Opinion
4 Oct 2019 01:28pm

New economics: the robotic revolution

The robotics revolution has profound implications for economies, governments, people and employment, as a new set of economic modelling shows

How Robots Change the World – our extensive analysis of this far-reaching phenomenon – sheds new light on the consequences for future productivity, growth and manufacturing jobs as well as how robots will transform the much larger, but so far less automated services sector.

Over the past decade, the robotics revolution has captured the world’s imagination. Since 2010, the global stock of industrial robots has more than doubled and innovations in engineering and machine learning portend an accelerated adoption of robots in service sector occupations over the next five years. Today, approximately one of every three new manufacturing robots is being installed in China. Our econometric modelling finds that on average each newly installed robot displaces 1.6 manufacturing workers.

This finding includes other labour market indicators, over an 11-year timeframe, for 24 EU countries (minus Croatia, Cyprus, Luxembourg and Malta), along with Norway, the US, Japan, and South Korea. By 2030, we estimate that as many as 20 million additional manufacturing jobs worldwide could be displaced due to robotisation. Countries included in this estimate account for more than 90% of industrial robot installations: EU28, US, Japan, South Korea, Australia, China, Taiwan, Thailand, Mexico, India, Canada, Singapore, Brazil, Turkey, and Malaysia.

Regions At Risk

This great displacement will not be evenly distributed around the world, or within countries. The negative effects of robotisation are disproportionately felt in the lower-income regions of the globe’s major economies — on average, a new robot displaces nearly twice as many jobs in lower-income regions. This finding has important social and political implications. Given the stakes, policymakers need an early warning system to help them mitigate the risks of automation on employment.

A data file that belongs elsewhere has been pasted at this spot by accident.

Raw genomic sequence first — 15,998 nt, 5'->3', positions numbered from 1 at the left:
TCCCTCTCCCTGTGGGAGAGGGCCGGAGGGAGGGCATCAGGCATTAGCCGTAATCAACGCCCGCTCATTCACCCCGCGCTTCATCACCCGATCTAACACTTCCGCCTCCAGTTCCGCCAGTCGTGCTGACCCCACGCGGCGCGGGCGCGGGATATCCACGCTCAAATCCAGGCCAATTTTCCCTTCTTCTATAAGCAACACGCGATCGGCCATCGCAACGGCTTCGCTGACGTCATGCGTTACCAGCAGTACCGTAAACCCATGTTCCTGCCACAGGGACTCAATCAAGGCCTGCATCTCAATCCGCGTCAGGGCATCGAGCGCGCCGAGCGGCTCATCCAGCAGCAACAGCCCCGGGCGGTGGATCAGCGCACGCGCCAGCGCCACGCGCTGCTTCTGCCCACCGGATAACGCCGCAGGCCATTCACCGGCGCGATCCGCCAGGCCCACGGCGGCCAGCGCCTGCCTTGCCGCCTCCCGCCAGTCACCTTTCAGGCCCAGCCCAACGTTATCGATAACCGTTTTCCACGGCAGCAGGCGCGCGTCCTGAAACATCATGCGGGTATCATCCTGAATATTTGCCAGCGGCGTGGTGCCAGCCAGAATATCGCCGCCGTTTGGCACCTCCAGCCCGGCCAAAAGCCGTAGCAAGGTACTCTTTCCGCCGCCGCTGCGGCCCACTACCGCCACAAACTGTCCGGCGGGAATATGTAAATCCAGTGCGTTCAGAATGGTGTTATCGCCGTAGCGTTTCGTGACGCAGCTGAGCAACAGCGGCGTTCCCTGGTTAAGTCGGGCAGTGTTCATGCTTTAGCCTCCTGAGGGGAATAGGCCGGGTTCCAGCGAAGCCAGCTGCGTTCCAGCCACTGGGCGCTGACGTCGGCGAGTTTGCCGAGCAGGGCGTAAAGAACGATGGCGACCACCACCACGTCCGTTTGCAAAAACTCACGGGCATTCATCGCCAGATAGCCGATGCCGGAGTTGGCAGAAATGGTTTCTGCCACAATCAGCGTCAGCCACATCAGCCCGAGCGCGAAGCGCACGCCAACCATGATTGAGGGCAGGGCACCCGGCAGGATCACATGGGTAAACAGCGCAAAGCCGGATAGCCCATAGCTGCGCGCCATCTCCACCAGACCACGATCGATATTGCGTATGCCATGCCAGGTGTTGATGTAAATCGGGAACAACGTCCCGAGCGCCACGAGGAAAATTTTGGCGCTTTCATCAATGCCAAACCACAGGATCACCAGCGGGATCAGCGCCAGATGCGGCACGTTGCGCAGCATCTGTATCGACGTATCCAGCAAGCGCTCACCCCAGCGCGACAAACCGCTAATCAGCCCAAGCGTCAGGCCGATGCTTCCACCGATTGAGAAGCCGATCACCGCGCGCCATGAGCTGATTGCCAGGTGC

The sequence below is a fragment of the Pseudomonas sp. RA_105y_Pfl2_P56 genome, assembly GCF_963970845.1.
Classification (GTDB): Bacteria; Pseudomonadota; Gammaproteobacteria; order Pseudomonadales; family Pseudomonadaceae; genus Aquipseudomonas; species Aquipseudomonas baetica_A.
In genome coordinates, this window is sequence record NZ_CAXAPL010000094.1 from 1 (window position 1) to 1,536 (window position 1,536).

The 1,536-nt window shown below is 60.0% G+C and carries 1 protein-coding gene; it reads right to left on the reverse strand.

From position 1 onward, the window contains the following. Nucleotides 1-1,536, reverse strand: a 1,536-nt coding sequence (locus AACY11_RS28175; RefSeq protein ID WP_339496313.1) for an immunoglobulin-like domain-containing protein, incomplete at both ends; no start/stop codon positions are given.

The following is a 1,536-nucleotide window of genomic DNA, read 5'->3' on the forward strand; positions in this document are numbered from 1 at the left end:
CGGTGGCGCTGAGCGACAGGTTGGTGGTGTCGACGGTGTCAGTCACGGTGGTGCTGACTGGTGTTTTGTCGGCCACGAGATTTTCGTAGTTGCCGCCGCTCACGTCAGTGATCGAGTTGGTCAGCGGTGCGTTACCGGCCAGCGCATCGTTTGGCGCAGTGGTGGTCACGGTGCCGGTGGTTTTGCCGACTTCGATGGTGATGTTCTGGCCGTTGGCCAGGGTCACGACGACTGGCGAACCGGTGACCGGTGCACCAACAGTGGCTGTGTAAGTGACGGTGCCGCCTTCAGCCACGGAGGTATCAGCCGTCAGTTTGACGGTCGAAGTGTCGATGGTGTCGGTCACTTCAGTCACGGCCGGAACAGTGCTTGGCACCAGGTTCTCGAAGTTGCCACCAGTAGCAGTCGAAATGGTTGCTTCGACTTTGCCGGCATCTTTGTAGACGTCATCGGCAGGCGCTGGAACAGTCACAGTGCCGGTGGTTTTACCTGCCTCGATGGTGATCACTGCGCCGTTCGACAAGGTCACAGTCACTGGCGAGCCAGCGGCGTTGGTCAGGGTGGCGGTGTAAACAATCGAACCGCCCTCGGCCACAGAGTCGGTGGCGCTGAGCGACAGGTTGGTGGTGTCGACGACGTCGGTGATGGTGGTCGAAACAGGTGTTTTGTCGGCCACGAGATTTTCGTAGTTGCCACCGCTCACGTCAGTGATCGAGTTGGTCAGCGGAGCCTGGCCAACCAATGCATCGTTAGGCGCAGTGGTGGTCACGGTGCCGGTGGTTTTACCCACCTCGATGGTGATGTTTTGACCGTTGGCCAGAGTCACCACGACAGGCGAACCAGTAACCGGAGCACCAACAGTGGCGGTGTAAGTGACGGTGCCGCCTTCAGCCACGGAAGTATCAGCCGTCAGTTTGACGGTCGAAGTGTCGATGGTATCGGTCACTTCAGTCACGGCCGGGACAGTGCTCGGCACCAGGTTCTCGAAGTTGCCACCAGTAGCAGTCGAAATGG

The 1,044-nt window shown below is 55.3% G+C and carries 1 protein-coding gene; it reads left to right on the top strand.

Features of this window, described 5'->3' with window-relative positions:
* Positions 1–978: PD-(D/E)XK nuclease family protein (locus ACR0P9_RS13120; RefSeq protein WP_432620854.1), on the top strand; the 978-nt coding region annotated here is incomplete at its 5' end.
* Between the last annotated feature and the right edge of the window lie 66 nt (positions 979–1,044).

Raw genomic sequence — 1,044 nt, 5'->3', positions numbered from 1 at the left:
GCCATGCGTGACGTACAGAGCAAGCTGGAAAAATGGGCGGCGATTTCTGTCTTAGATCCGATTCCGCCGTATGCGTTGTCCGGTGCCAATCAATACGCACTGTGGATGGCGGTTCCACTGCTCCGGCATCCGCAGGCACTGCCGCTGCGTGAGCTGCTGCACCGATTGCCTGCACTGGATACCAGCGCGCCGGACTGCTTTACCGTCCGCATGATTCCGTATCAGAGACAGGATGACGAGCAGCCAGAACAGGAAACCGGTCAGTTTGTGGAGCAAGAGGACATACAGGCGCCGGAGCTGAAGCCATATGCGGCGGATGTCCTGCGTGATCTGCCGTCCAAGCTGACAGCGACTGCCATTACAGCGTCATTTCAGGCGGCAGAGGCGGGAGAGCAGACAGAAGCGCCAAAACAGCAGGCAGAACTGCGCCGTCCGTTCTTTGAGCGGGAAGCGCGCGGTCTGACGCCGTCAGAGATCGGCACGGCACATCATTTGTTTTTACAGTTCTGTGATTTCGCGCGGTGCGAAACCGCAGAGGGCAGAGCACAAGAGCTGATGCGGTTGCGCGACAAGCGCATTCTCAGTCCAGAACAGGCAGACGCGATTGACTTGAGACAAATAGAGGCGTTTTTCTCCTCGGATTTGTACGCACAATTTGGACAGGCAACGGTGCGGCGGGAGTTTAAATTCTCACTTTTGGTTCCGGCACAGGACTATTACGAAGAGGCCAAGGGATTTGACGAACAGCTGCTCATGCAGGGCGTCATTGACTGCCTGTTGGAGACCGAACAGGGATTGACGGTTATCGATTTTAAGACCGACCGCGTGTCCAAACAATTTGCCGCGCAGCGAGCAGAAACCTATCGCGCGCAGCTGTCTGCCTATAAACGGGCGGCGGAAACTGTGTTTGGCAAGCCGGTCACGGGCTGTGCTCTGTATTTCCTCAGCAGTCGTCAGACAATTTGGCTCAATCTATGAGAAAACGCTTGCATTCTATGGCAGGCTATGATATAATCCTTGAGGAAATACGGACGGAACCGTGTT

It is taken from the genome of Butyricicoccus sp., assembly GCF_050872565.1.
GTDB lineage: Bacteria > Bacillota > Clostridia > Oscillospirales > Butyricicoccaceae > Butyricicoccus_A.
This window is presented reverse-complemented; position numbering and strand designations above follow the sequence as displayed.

As part of this study, we have developed a Robot Vulnerability Index that ranks every region of seven developed economies in terms of how susceptible their respective workforces are to the installation of industrial robots. Our Index highlights that the most vulnerable regions are removed from the wealthier districts of their home countries — such as Cumbria in the UK, Franche-Comté in France, and the high desert of Eastern Oregon in the US. These rural regions often include towns or cities with strong manufacturing heritages that play a large part in the regional economy. Regions that surround knowledge-intensive cities, such as Toulouse and Grenoble in France, or Munich and Stuttgart in Germany, typically show much lower levels of vulnerability to the rise of the robots. This is also true of capital cities such as London, Paris, Seoul, and Tokyo.

Service Robots

Robots are steadily gaining traction in specific segments of the service economy. We assess the likely impact (and timeframe) of service robot roll-outs in five key sectors: healthcare, retail, hospitality, transport, and construction and farming. We are considering robots only as physical machines, and not including the already popular service-industry software like robot process automation (RPA) that can speak, hear, read, conduct transactions, automate processes, and so on.

One key consideration for anticipating the pace of robot deployment in service industries is the environment in which these robots may be asked to operate — in particular, the extent to which service jobs include repetitive functions. Jobs like warehouse work are in imminent danger, while other jobs in less structured environments will likely be carried out by humans for decades to come.

It will be difficult for machines to replace humans in service sector occupations that demand compassion, creativity, and social intelligence. Physical therapists, dog trainers and social workers are likely to remain secure in their jobs, for instance, even if truckers and warehouse workers see the future of their jobs jeopardised. Policymakers, business leaders, technology companies, educators, and workers all have a role to play. Robots are on the rise as never before. Preparing for and responding to the social impacts of automation will be a defining challenge of the next decade.

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